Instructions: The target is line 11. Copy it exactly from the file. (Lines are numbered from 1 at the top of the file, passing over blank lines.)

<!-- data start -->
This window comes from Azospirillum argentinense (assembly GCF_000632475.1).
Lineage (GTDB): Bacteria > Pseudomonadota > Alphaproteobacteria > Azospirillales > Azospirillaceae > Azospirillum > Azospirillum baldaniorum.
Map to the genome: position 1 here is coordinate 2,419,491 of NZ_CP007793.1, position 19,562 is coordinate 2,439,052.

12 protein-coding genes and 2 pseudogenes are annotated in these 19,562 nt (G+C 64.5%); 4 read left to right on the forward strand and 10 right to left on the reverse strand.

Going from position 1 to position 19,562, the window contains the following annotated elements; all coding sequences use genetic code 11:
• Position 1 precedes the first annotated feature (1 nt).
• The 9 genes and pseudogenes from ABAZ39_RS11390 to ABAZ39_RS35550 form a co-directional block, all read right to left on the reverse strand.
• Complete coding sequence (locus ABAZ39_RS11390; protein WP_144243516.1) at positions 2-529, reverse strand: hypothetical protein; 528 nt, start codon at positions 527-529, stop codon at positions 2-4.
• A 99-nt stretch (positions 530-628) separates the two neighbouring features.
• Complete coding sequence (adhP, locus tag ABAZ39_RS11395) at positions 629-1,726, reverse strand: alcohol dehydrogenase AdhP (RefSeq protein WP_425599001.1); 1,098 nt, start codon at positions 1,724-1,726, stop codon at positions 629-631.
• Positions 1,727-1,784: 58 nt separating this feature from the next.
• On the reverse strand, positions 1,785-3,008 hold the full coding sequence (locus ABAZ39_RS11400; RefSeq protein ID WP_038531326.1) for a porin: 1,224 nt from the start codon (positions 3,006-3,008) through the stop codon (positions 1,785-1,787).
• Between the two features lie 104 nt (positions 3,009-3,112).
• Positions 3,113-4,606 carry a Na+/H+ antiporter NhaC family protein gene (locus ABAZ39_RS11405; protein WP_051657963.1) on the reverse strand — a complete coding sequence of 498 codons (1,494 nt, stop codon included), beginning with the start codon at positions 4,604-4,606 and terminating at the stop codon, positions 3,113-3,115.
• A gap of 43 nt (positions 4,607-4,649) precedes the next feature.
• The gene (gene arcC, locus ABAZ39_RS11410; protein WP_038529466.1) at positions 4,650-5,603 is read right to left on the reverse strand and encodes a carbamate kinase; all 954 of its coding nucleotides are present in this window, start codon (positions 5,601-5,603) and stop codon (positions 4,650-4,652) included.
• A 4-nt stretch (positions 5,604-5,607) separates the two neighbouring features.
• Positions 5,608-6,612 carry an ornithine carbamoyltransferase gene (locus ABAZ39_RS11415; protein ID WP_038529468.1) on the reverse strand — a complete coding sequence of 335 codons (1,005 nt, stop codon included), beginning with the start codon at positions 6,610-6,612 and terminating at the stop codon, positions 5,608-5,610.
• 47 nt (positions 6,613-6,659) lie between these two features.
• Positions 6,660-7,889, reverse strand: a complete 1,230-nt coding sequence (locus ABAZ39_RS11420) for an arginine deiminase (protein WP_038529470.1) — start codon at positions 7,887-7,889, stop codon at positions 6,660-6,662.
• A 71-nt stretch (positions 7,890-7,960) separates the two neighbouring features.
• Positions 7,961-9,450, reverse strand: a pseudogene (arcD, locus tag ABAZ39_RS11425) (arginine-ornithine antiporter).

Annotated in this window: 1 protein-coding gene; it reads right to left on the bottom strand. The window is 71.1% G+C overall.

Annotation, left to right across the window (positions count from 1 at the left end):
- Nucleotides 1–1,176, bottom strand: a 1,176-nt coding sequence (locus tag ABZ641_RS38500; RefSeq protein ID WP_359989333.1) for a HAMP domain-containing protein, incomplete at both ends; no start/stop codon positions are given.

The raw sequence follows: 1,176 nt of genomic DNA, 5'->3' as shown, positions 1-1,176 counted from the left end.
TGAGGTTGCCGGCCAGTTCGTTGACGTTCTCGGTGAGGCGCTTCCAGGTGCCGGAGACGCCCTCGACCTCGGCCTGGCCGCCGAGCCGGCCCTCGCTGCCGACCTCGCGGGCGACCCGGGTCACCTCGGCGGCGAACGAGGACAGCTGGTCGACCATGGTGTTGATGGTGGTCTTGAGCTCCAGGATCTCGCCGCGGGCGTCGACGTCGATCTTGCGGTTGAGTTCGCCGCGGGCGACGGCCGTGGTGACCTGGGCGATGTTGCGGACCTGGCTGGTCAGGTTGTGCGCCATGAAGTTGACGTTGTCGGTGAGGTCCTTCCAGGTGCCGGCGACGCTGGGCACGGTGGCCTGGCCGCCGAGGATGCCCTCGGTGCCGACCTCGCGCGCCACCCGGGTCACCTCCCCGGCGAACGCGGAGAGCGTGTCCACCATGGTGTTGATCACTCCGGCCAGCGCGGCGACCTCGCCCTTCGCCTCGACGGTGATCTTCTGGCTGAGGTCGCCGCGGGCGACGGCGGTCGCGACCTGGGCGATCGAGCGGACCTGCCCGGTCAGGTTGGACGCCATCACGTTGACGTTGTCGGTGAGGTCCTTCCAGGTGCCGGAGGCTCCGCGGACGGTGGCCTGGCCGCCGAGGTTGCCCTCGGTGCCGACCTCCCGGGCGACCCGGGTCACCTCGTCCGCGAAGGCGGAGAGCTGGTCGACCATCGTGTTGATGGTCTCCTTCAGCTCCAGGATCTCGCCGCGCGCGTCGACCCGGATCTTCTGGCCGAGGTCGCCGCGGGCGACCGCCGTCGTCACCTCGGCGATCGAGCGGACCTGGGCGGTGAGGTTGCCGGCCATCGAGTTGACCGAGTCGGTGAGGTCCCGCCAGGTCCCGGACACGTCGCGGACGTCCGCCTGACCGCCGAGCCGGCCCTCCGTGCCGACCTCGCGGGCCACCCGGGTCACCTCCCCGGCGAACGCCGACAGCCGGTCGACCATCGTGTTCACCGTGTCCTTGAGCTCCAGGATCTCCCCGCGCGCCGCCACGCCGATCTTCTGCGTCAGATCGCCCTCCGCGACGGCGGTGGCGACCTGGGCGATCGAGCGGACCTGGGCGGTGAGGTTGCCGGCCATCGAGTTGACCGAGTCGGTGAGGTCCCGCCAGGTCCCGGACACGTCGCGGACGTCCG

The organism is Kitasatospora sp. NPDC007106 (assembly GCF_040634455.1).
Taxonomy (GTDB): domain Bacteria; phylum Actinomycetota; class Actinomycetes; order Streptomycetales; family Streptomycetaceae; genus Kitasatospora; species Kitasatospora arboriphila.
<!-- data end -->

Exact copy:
• Positions 1,727-1,784: 58 nt separating this feature from the next.